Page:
Sexuality is about the choices we make to explore our sexuality both alone and with a lover. The way in which we express our sexuality should show consideration towards others. Everyone should be free to make their own sexual decisions without undue influence. We have the choice to remain a virgin or to be celibate. We should respect other people’s sexual decisions. Ideally sex is an emotional or erotic pleasure rather than being an obligation.
Sex education should discuss sexuality in a coherent and consistent way. We must explain how intercourse can equate to lovemaking on one occasion and rape on another. For example, date rape involves a more passive female role than usual and a more proactive male role. But it is essentially the same as any other intercourse. So why do women object so vehemently? And why are men so desperate that they need to drug women? A man initiates and proactively engages on sexual activity with a lover because of his sex drive. A woman merely accepts or rejects a man’s sexual advances. Consent is about the receiver’s right to control when and with whom they have intercourse.
We need to be able to explain why men can love women and yet also be a threat. Before puberty, most children play with their own sex friends. Adolescence brings men and women together but it is men who actively seek women out. Women are pursued. Women need to be wary of strange men for their own protection. Women’s behaviour of displaying their bodies to obtain platonic admiration acts as a bait. Sex is a game that women try to play but they need to understand the risks of dealing with younger men’s sex drive. Our society is full of male violence and the victims are often women.
Men are typically physically stronger than women and children. So the law protects these two vulnerable groups. Most societies have laws that make it illegal for children under the age of 18 to engage in sexual activity (either with an adult or another under-age person). Sexual scenarios are very different for a woman, especially if she is inexperienced or has a new lover.
Consent is not about responsiveness or even mutual pleasure. Women are not aroused by sexual activity with a lover at any age. But by the time they are adult, women have gained an appreciation of what they want from men. Consent is more about a person having the social maturity and life experience to understand the consequences of engaging in sexual activity. An adult is assumed to have the experience and confidence to make their own sexual decisions and, if they are unwilling, to stand up to anyone who puts pressure on them (emotional or otherwise) to engage in sexual activity.
A woman is assumed to have the maturity to understand the risks associated with sexual activity. A woman is expected to know that intercourse may result in her becoming pregnant if she doesn’t take precautions (use a contraceptive). A woman learns how she can use sex to obtain a man’s emotional commitment to her. Women interpret male devotion as love in the way they experience. Men’s love is conditional on obtaining a woman’s consent to regular intercourse. Similarly most women, especially if they want a family, will not stay long with a man who cannot support them financially.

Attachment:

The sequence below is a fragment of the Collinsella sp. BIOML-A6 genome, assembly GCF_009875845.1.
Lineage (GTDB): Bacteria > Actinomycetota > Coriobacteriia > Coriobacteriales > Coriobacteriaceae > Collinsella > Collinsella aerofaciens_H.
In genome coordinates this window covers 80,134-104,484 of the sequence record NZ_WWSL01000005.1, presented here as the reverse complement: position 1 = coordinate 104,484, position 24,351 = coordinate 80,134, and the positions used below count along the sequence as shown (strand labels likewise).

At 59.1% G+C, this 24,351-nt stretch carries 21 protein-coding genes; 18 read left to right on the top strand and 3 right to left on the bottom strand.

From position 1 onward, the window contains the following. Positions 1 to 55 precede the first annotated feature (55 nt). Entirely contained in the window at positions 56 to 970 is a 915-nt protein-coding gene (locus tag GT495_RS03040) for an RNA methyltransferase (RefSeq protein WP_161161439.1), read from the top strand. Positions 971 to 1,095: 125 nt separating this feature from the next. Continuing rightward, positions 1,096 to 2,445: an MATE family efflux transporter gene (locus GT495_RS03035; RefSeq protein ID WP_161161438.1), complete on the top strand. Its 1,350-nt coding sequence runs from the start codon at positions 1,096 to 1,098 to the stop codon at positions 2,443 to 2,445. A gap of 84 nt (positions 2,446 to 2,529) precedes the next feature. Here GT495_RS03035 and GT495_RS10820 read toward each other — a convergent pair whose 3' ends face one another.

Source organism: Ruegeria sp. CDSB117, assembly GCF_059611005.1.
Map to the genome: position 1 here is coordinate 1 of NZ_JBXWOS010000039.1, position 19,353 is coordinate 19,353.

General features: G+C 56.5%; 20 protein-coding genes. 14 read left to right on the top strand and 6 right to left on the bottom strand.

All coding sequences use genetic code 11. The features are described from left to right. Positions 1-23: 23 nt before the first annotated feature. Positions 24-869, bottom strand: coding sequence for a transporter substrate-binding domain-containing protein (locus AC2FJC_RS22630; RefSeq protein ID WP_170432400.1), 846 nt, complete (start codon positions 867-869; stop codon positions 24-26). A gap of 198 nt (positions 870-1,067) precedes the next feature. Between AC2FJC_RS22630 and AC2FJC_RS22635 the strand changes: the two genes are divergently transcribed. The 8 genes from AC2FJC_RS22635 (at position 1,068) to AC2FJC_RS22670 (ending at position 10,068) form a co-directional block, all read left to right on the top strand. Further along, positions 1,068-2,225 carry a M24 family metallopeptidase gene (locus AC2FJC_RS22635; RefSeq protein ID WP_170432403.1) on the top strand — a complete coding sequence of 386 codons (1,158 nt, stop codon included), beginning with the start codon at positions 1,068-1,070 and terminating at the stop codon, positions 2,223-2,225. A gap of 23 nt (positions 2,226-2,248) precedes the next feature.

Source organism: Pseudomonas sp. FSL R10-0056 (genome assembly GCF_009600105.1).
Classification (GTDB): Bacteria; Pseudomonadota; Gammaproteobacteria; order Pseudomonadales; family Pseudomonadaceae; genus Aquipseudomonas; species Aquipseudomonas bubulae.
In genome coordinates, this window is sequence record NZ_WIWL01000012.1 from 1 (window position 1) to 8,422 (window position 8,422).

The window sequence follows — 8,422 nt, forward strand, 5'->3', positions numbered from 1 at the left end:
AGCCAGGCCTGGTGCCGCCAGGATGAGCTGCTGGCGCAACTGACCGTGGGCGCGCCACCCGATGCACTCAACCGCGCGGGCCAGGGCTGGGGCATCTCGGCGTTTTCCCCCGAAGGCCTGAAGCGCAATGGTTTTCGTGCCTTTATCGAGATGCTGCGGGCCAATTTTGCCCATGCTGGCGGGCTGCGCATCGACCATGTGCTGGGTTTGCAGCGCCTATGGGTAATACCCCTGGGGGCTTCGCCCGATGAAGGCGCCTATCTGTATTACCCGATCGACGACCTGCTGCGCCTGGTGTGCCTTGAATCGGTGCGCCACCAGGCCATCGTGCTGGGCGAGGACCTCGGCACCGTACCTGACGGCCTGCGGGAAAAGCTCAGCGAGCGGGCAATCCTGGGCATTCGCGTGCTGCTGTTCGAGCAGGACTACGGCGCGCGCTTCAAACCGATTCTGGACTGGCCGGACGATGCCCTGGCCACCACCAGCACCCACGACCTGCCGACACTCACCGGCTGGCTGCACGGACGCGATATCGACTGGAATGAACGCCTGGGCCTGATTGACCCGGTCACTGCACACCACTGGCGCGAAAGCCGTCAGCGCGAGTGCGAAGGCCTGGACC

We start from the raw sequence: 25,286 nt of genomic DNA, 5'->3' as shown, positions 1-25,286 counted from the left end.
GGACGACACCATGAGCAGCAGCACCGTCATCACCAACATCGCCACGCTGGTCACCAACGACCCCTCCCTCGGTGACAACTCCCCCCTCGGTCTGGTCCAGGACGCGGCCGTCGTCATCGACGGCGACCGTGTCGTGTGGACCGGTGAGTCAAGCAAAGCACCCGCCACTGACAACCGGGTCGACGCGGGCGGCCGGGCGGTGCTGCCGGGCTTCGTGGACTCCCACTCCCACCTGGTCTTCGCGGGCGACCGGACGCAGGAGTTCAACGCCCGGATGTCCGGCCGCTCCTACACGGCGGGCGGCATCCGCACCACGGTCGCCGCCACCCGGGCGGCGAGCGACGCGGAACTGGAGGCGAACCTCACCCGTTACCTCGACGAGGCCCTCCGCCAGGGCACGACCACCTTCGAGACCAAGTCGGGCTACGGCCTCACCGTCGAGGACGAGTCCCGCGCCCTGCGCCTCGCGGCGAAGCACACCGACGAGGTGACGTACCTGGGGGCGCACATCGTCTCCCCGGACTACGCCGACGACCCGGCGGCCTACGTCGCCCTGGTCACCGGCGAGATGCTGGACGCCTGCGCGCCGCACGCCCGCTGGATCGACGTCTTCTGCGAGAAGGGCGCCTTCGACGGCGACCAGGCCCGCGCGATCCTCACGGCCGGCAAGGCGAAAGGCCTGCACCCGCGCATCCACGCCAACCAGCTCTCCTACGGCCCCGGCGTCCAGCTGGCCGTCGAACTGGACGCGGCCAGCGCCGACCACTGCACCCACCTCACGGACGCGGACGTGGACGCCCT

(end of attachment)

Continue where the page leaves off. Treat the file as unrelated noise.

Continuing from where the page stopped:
A man may realise that a woman is less sexually driven (than he is) because of her lack of enthusiasm or because she takes steps to avoid sex. As long as this apathy goes unacknowledged, a man can continue to obtain intercourse from a woman on the basis that she does not object. Many women are far from enthusiastic about sex but they rarely object explicitly. During sex, a man explores a woman’s body within the limits set by her tacit approval.
One of the issues with consent is that women tend to passively accept sexual activity that men initiate. Men are proactive because of their arousal. Unhealthy relationships are where people use intimacy, sex or a show of affection to get what they want: to manipulate, to exploit or to control. Women have much less control than men have. This explains why women are less enthusiastic about casual sex than men are. A few men are violent and abusive towards women. Some men have deviant sexual behaviours.
Women do not know if a man will be dangerous or just a nuisance. So any man is a potential threat, regardless of whether he is likely to make an advance (even if he were attracted to a woman). This is a shame for the many men who go about their business without hassling women at all. Most men engage in friendly conversation first and then look for a sign (encouraging feedback) that a woman is attracted to them before they make any advance.
Traditionally intercourse has always been a fully condoned (even encouraged) sexual activity even by the strictest of religions because of men’s need for regular sexual interaction. An implicit assumption of marriage is that a woman consents to intercourse with her husband. A wife’s refusal to consummate the marriage (by offering intercourse) is grounds for annulment. Regardless of her relationship status, a woman retains her rights over her own body, including what she does with it and what a lover can do with it. When it comes to sexual decisions, we should only do what we are comfortable with and not what others (even a lover) tell us we should do.
In marriage the male more or less assumes that coitus is his privilege, and the law confirms him in this interpretation. (Alfred Kinsey 1953)